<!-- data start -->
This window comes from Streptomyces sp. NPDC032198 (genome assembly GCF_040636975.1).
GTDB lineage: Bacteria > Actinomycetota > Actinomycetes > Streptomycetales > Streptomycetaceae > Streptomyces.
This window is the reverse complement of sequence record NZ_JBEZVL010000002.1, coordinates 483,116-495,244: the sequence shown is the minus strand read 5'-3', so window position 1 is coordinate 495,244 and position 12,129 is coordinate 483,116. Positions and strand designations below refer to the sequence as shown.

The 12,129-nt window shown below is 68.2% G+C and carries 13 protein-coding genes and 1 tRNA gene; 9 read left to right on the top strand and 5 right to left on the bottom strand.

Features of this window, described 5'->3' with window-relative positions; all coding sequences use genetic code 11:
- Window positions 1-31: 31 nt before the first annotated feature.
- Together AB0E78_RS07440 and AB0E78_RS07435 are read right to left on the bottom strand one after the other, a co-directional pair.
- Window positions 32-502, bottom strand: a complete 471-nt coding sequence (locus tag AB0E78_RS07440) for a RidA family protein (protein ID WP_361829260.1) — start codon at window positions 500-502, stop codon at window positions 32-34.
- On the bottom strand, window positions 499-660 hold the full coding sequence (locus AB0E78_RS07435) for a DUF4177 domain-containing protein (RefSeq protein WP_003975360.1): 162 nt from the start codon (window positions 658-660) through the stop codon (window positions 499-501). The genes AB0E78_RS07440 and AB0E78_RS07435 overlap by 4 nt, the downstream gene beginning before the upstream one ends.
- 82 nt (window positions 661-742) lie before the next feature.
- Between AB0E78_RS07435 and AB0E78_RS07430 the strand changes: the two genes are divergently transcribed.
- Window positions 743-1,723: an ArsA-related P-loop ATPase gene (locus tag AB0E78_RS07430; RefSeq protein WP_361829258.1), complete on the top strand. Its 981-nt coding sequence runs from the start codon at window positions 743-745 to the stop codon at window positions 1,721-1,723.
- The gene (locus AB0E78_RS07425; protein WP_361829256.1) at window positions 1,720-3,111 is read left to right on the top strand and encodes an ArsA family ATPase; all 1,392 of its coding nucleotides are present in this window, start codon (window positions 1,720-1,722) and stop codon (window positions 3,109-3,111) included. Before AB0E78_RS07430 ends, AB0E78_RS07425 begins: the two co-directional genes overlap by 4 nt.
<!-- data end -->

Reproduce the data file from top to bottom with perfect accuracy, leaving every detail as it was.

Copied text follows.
This window comes from Streptomyces sp. NPDC032198 (genome assembly GCF_040636975.1).
GTDB lineage: Bacteria > Actinomycetota > Actinomycetes > Streptomycetales > Streptomycetaceae > Streptomyces.
This window is the reverse complement of sequence record NZ_JBEZVL010000002.1, coordinates 483,116-495,244: the sequence shown is the minus strand read 5'-3', so window position 1 is coordinate 495,244 and position 12,129 is coordinate 483,116. Positions and strand designations below refer to the sequence as shown.

The 12,129-nt window shown below is 68.2% G+C and carries 13 protein-coding genes and 1 tRNA gene; 9 read left to right on the top strand and 5 right to left on the bottom strand.

Features of this window, described 5'->3' with window-relative positions; all coding sequences use genetic code 11:
- Window positions 1-31: 31 nt before the first annotated feature.
- Together AB0E78_RS07440 and AB0E78_RS07435 are read right to left on the bottom strand one after the other, a co-directional pair.
- Window positions 32-502, bottom strand: a complete 471-nt coding sequence (locus tag AB0E78_RS07440) for a RidA family protein (protein ID WP_361829260.1) — start codon at window positions 500-502, stop codon at window positions 32-34.
- On the bottom strand, window positions 499-660 hold the full coding sequence (locus AB0E78_RS07435) for a DUF4177 domain-containing protein (RefSeq protein WP_003975360.1): 162 nt from the start codon (window positions 658-660) through the stop codon (window positions 499-501). The genes AB0E78_RS07440 and AB0E78_RS07435 overlap by 4 nt, the downstream gene beginning before the upstream one ends.
- 82 nt (window positions 661-742) lie before the next feature.
- Between AB0E78_RS07435 and AB0E78_RS07430 the strand changes: the two genes are divergently transcribed.
- Window positions 743-1,723: an ArsA-related P-loop ATPase gene (locus tag AB0E78_RS07430; RefSeq protein WP_361829258.1), complete on the top strand. Its 981-nt coding sequence runs from the start codon at window positions 743-745 to the stop codon at window positions 1,721-1,723.
- The gene (locus AB0E78_RS07425; protein WP_361829256.1) at window positions 1,720-3,111 is read left to right on the top strand and encodes an ArsA family ATPase; all 1,392 of its coding nucleotides are present in this window, start codon (window positions 1,720-1,722) and stop codon (window positions 3,109-3,111) included. Before AB0E78_RS07430 ends, AB0E78_RS07425 begins: the two co-directional genes overlap by 4 nt.